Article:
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Current time:0:00Total duration:9:39

Video transcript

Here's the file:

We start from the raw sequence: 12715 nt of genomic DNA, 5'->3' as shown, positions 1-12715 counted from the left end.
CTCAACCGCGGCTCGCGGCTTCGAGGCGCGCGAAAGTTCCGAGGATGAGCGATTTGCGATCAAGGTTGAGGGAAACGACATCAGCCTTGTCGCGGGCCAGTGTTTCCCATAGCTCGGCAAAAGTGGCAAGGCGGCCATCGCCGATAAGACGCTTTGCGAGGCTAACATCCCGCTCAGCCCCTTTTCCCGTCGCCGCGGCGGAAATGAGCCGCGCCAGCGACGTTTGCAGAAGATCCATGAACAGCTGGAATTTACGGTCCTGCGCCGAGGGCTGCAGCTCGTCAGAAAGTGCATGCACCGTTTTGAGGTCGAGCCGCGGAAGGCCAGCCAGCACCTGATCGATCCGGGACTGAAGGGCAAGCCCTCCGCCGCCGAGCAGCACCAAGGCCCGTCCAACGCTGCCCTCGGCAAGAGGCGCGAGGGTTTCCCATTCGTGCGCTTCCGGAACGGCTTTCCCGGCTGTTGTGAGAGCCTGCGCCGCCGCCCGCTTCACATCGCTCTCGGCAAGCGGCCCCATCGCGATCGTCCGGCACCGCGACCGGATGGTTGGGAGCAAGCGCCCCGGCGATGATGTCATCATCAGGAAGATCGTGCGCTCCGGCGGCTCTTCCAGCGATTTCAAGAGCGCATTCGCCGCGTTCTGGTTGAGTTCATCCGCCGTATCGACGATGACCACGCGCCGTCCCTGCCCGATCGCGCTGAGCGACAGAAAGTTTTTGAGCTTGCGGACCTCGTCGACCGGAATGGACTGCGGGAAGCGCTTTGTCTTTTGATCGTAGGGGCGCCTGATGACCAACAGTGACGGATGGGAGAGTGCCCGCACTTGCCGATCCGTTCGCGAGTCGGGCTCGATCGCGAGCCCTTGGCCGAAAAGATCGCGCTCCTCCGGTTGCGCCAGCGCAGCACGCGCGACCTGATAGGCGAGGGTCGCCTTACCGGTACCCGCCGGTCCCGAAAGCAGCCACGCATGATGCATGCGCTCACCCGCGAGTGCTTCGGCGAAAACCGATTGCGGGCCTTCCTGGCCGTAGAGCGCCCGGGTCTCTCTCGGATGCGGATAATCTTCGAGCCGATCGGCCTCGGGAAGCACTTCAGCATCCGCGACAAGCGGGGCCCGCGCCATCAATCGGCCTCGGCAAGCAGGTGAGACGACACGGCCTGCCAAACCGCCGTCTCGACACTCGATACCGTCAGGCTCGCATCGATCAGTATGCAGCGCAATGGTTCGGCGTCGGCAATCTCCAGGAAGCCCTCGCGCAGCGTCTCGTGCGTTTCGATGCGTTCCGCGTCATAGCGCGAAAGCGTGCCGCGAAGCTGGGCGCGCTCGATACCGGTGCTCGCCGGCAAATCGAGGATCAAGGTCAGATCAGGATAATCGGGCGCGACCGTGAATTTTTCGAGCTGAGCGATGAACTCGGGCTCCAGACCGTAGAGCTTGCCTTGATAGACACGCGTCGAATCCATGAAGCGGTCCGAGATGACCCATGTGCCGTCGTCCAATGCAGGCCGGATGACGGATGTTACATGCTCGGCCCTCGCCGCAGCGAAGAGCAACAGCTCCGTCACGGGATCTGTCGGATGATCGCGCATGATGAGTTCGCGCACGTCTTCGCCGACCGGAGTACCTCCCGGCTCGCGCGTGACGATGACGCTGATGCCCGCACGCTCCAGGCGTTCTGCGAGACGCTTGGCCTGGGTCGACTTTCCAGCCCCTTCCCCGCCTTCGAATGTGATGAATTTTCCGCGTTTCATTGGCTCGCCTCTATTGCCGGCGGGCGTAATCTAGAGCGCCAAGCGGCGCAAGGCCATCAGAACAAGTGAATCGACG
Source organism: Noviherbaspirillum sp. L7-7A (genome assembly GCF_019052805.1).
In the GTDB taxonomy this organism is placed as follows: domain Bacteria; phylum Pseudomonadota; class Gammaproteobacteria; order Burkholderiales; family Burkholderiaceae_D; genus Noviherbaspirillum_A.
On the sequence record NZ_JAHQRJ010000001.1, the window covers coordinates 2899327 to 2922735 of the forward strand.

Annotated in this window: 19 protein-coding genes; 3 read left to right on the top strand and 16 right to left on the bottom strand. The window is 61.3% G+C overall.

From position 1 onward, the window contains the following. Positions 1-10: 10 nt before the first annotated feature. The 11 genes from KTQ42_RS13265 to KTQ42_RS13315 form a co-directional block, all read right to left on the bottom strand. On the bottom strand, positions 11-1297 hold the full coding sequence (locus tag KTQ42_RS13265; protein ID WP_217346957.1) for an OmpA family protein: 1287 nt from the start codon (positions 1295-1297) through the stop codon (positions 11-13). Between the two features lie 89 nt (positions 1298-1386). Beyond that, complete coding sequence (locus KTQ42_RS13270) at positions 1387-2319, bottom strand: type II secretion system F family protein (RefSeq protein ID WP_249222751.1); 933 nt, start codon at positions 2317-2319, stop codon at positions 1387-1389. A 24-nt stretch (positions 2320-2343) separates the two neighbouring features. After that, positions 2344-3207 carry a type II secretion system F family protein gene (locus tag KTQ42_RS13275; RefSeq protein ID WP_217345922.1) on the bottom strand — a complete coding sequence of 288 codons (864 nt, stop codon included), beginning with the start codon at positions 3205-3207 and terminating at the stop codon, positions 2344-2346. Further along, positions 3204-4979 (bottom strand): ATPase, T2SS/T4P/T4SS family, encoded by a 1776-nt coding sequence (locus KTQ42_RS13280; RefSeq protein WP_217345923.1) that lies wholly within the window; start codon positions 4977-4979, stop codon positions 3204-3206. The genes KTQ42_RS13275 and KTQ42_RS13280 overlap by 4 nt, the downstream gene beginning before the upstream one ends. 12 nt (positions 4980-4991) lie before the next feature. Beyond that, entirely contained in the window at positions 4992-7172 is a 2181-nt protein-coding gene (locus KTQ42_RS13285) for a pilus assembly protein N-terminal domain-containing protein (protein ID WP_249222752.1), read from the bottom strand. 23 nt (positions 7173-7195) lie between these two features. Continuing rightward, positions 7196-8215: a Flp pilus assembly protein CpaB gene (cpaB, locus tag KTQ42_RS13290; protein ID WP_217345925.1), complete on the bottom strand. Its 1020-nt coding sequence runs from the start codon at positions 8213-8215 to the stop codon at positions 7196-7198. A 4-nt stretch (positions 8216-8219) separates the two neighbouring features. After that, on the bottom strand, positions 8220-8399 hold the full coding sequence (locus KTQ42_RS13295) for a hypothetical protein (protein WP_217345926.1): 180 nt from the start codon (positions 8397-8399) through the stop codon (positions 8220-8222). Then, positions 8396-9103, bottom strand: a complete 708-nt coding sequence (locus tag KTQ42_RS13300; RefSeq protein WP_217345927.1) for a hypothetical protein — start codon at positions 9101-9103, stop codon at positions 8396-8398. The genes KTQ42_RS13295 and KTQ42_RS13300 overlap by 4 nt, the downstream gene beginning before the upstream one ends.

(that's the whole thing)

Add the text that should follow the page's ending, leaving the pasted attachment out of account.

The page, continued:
for me the special thing about a Buddha image is often the smile that beautiful transcendent smile and behind the smile is the story of how the Buddha got to the smile he was seeking transcendence from human suffering and all part of this journey from growing up in a life of luxury and then leaving the walls of his palace and encountering four things that changed the course of his life forever a corpse a sick man a holy man and an old man and through that he realized that life is full of suffering he realized that the beautiful body of a prince was really a receptacle for pus and urine and excrement the body would be diseased it would grow old and these things were impermanent where was released where was happiness where was salvation and what we see in this statue is the moment of realization suffering comes from desire desire can be transcended by right acts and right thought we see the smile of liberation on his lips we see the hand pointed to the earth calling on the earth to witness his enlightenment it's useful to remember that the worshiper would look up the Buddha is sacred the statue is placed high in relation to us and smiles down on us and gives us a sense that we too can overcome pain and suffering of the world and get into a transcendent place we can see that he grew up in a life of luxury the elongated ears which reveals that he would have worn really heavy earrings but the years been something else besides yes the lobes are distended yes Loubs held jewelry but he also has ears that mark him is a particularly special person we can see various laksana which represent Buddha's enlightenment the urna between his eyes represent the moment of spiritual awareness and the loose nisa on the top of the head the moment of enlightenment and also often we see the Buddha sitting on a lotus flower a symbol of getting beyond pain and overcoming obstacles to achieve goodness because the lotus flower lives in the mud and eventually cleanses itself to become beautiful he is he often portrayed in the robes of a monk somebody who has left the world going to live in the Buddha story in the forests throughout Asia a monks often live in mountain monasteries they have withdrawn from the stress and strain of normal everyday social life and the pain that it engenders among us and this is a Thai statue and if you look you see the lithe body of a beautiful Southeast Asian prince you see the grace of the hands that might even make you think of the way dancers dance in Thailand so even though it's a classic Buddha it's fairly recent and not from India Buddhism is a traveling religion Buddhism went north and Buddhism went south northern Buddhism sometimes known as Mahayana Buddhism the Buddhism of the greater vehicle tera vaada Buddhism well there've Auden's claim the original form for Tara Vaughn's enlightenment is an individual project buddhism also went north and their enlightenment is a more collective project Buddhism is a more collective project one of my old professors used to say theravadin Buddhism that is like getting to Nirvana by private car Mahayana is getting to Nirvana by public bus I think I'd prefer public bus we'll see how different statues reflect the tastes and the characteristics of people living in all of the different places where Buddhism traveled another Buddha totally different also recognizable as a Buddha but look at those elaborate robes in the hair and the facial features yes there's a good reason why this statue looks the way it does and it's a great example of how Buddhism traveled this is a statue from Gandhara Gandhara in Pakistan on the AfPak border that area that's so fraught today and if you look at the statue you see the facial hair the features suggest something of people who live in that part of the world but look at those flowing robes those might recall a Greek statue the reason for that people think is because this was the easternmost extent of Alexander's Empire this was a part of Asia that had very close ties to the greco-roman world and a place where styles of sculpting probably were influenced by those traditions this Buddha's not calling on the earth to witness his enlightenment it's a whole different mudra a whole different posture and yet he's still in the lotus pose he has the long ears and he has that meditative expression on his face so now moving to Japan this is an entirely different representation of the Buddha to me it's a bit austere almost a bit intimidating the black robes and the staff in his hand although recognizable because of the lotus flower that he's standing on on the long years this is a Japanese figure a very elegant very austere one as you've said but this is G so the Bodhisattva and he's actually a very benign figure it's again this idea of enlightenment via the big bus Bodhisattvas help us we're down here in the world of pain and there are beings who put off their own transcendence to be there for us the most popular figure of this Guan Yin a female Bodhisattva who in many respects resembles a mother now Gesu is sometimes identified with Guanyin he again swing back to the masculine side but she said she saw us there in the world of the dead to help people get through he's not an underworld judge he's not a punishing figure Jesus says come huddle under my cloak and I'll help you but he is associated with death and the underworld in a positive sense because we've all got to go there and we need somebody on our team in Japan he is often associated with children a protector of children you see shrines to Jews Oh in neighborhoods and those are usually folksy figures they're a little bit more approachable than this very austere statue and he is a protector of dead children there will be Jews Oh shrines in Japanese temples and there will be a lot of little Jizo figures that represent the children themselves and people will leave candy and toys for them they're very very poignant places my goodness what a radical change the fat happy laughing Buddha that we see all around New York City all around the world in shops in the back of taxicabs and there's a good reason for that because this is a Buddha associated with good fortune with fertility and by extension wealth this is the Buddha that helps you when you're dealing with this quirky market maybe makes things turn out in your favor this is the Buddha of the future there are many Buddha's many enlightened beings Prince Siddhartha the Buddha we think of as the Buddha was actually only one this particular Buddha Maitreya the Buddha of the future is a being who is an apocalyptic figure he signifies changing times and as a consequence he seems very magical he's also inspired by a legend of a monk that lived a thousand years ago ho tai who traveled around carrying a sack this Buddha would have also carried a sack quite often delivering goods to people candy too children as the legend holds rice to adults for their field almost a Santa Clause type of figure and in the historic existence of the monk bull died people probably thought ah the boot of the future is among us and so the legend of the monk gets equated with the idea of the boot of the future you find people rubbing the Buddha's belly for prosperity for wealth for happiness and this is a wonderful example of how religion becomes responsive to people's needs how people take ideas from different places and transform them and make them their own caused them to speak to themselves to their own needs to their moment